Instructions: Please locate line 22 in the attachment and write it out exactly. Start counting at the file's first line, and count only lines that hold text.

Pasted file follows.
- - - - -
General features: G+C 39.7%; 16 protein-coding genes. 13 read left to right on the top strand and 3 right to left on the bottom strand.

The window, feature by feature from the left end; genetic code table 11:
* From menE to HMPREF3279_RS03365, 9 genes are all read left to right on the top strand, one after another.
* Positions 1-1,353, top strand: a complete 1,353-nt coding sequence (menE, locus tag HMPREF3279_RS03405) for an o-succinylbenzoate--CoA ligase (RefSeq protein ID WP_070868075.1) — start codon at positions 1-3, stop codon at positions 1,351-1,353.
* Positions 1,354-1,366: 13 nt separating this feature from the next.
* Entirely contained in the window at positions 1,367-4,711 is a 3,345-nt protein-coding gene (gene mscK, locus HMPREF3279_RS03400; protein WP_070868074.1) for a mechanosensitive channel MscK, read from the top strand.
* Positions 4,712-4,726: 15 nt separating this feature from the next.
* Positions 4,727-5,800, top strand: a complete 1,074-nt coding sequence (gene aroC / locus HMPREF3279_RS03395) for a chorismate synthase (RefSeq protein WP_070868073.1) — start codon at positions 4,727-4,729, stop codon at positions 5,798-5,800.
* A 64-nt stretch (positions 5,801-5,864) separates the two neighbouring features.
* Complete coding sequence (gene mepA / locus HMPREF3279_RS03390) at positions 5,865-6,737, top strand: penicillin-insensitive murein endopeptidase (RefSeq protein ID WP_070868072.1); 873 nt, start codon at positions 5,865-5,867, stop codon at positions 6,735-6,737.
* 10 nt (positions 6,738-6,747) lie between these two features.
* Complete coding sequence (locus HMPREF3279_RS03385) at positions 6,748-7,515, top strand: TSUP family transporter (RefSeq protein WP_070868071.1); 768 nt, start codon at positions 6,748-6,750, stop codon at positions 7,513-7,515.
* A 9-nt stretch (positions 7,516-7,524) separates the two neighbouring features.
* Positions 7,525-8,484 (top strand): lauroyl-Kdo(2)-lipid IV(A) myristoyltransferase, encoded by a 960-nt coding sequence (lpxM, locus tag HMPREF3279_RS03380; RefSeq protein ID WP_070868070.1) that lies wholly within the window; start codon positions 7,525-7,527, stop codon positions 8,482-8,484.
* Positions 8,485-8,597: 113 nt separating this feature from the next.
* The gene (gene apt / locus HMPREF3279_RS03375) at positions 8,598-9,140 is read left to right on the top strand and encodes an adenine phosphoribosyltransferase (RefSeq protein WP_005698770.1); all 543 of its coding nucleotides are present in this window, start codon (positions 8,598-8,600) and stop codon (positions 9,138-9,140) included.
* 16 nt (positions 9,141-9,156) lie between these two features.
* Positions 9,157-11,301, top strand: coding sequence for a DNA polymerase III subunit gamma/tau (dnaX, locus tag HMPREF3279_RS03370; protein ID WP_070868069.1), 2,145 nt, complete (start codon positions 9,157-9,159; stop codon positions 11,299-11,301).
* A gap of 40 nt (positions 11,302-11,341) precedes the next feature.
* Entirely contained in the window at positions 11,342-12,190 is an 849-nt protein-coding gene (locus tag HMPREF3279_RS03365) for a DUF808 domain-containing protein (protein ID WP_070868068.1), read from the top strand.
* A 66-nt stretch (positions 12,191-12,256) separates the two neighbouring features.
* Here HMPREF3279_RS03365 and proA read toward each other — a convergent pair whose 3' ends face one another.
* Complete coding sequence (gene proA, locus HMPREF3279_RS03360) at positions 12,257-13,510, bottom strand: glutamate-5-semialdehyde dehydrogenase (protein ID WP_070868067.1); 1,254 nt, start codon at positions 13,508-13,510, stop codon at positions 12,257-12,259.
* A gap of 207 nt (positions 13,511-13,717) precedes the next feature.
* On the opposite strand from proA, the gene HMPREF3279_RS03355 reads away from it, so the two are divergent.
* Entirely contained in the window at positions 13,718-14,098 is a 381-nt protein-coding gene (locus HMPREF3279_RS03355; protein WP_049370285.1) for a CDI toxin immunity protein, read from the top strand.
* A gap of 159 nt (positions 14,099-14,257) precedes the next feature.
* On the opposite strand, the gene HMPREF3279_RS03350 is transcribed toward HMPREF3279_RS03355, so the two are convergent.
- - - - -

* Here HMPREF3279_RS03365 and proA read toward each other — a convergent pair whose 3' ends face one another.